The good news is there are natural solutions to all three of these common conditions, starting with chiropractic care, and research supports it. Talk to your chiropractor if you're suffering from pain, whether acute or chronic, before it gets so bad that you have to miss work. After all, you deserve to save your personal leave time for a well-deserved vacation, not to endure chronic pain.
10 potential causes of upper and middle back pain.
Written by Stewart G. Eidelson, MD
In order to get the best, most effective treatment for your upper back pain (also known as mid-back pain), you should understand what may be causing it. Your doctor can help you figure that out, but here are some common causes:
1. Poor posture: Sitting with a rounded back, shoulders hunched forward, can put too much stress on the back muscles. Poor posture is one of the leading causes of upper back pain because so many office workers spend their work days at the computer. It's easy to fall into bad habits of not sitting properly, especially when you're at your desk for so many hours a day.
2. Improper lifting: When picking something up, you should also use good body mechanics so that you protect your spine. Not using the proper form can cause injury and pain.
4. Carrying a heavy backpack: Kids are obviously more in danger of getting an upper back injury because of a backpack. An overly loaded backpack is dangerous to the spine, but so is not wearing the backpack correctly (eg, just using one strap).
5. Trauma/injury: Traumatic events, such as car accidents, can cause upper back pain for various reasons. It's possible to fracture a vertebra (spinal bone). Or part of your vertebra(e) can press on a spinal nerve, which can cause pain.
6. Infection: A spinal epidural abscess or a paraspinal abscess can compress the spinal cord or spinal nerves in the thoracic spine, causing pain and other symptoms.
7. Osteoporosis: This is a condition affecting the bones. It weakens them, making them more likely to fracture and less likely to carry your weight well. If you have osteoporosis in your thoracic spine, you may develop upper back pain. Weakened vertebrae don't support your body's weight as well, so your muscles, ligaments, and tendons have to work harder to make up for the vertebrae. That can lead to sprain, strain, or muscle fatigue.
If you have a vertebral fracture or fractures because of osteoporosis, you will probably develop a rounded back—that's poor posture, which can lead to upper back pain.
8. Problematic kyphosis: When looked at from the side, your spine is supposed to curve outwards in your upper back (thoracic spine) region; that curve is called kyphosis or a kyphotic curve. However, it can start to curve outward too much, and that's problematic kyphosis. Various conditions, such as osteoporosis, can cause problematic kyphosis in the thoracic spine, leading to upper back pain.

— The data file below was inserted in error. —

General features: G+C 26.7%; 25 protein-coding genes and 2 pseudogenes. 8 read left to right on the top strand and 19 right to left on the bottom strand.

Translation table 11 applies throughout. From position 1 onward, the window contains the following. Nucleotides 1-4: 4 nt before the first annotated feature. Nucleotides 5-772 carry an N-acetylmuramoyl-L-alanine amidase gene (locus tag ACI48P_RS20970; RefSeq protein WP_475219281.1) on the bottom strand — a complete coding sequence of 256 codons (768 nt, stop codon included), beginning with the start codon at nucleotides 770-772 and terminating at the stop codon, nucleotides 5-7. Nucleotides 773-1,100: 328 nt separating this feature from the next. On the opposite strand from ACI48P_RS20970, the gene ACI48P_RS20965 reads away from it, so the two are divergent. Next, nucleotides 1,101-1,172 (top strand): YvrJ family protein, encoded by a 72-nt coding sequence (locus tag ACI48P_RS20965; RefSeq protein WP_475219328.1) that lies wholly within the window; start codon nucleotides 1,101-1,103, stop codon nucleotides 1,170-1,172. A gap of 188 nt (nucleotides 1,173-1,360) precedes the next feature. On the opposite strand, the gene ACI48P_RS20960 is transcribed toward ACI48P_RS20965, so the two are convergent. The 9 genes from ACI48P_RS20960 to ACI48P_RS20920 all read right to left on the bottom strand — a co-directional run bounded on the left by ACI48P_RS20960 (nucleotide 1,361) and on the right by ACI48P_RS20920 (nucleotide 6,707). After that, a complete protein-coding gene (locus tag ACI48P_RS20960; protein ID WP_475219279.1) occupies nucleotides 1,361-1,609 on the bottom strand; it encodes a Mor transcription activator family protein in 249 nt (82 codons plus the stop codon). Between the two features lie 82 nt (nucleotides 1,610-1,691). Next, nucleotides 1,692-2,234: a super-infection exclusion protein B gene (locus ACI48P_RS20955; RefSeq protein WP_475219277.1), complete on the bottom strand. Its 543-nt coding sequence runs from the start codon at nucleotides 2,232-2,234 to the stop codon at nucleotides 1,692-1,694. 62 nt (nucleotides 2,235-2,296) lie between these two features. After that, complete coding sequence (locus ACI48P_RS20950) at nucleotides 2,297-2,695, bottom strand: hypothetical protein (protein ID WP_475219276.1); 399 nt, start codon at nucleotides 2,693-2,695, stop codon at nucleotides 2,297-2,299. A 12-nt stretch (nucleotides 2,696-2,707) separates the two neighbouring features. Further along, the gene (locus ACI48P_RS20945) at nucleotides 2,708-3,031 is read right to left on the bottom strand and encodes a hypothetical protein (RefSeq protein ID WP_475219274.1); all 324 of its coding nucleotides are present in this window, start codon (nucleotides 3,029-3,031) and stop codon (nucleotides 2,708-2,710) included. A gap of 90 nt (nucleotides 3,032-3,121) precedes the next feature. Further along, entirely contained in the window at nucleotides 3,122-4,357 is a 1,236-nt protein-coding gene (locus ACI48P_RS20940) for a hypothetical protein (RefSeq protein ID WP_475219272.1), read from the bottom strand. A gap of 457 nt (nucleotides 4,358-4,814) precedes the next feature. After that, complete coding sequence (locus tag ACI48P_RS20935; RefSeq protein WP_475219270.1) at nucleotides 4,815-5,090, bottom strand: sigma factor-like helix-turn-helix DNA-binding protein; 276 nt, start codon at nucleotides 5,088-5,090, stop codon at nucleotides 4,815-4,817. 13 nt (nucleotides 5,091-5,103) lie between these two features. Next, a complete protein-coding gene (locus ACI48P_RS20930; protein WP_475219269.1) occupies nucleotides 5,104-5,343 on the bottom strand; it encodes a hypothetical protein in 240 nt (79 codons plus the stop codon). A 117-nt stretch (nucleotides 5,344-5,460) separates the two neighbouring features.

9. Scoliosis: Scoliosis causes an unusual curve or curves in the spine. It can make your spine look like an "S"or a "C" when viewed from the back. If your spine is curving to the left or to the right in the upper back (thoracic spine), you may have pain because of how the curve affects spinal nerves, muscles, and other soft tissues.z
10. Other conditions: Upper back pain can develop in conjunction with other medical conditions not related to the spine. For example:
- Acid reflux (GERD)
- Cardiac conditions, such as angina
Anatomical Structure and Upper Back Pain
The upper back (thoracic spine) is much more stable than the neck (cervical spine) and low back (lumbar spine). It doesn't move as much as they do because one of its main jobs is to protect the internal organs in the chest. It does this in conjunction with the ribs, which are attached to the thoracic vertebrae.
Because the thoracic spine doesn't move as much, it's less prone to the joint and disc problems that more commonly affect the neck and low back. That doesn't mean that you can't have a herniated disc causing your upper back pain, but it is much less common.
It's also less common to have degenerative problems in the thoracic spine. The neck and low back move more, so the joints and discs may wear out sooner from use, overuse, and misuse.
Whether you're a current chiropractic patient or just considering becoming one, low back pain may be the reason why. Nearly 80 percent of adults experience at least one episode of low back pain during their lifetime, and for many, the pain can recur and/or become chronic.
Fortunately, the research continues to suggest spinal manipulation (chiropractic adjustments) is a primary treatment option to get rid of the pain.
Case in point: a study published in the Journal of the American Medical Association, no less, that reviewed 15 studies and found spinal manipulation reduced pain and improved function after six weeks of treatment. The benefits were similar to those achieved with nonsteroidal anti-inflammatory drugs (NSAIDs), common over-the-counter pain relievers that come with a long list of potential side effects, particularly if used for more than a short time.
These findings are particularly important because as we've discussed several times in recent issues, managing pain with drugs – particularly opioids – has become a dangerous epidemic, and health care providers of all types are increasingly appreciating the value of nondrug care for back pain. In fact, the American College of Physicians' new guidelines on low back pain recommend spinal manipulation among the nonpharmaceutical options that should be tried first, before resorting to medication. Talk to your doctor for more information.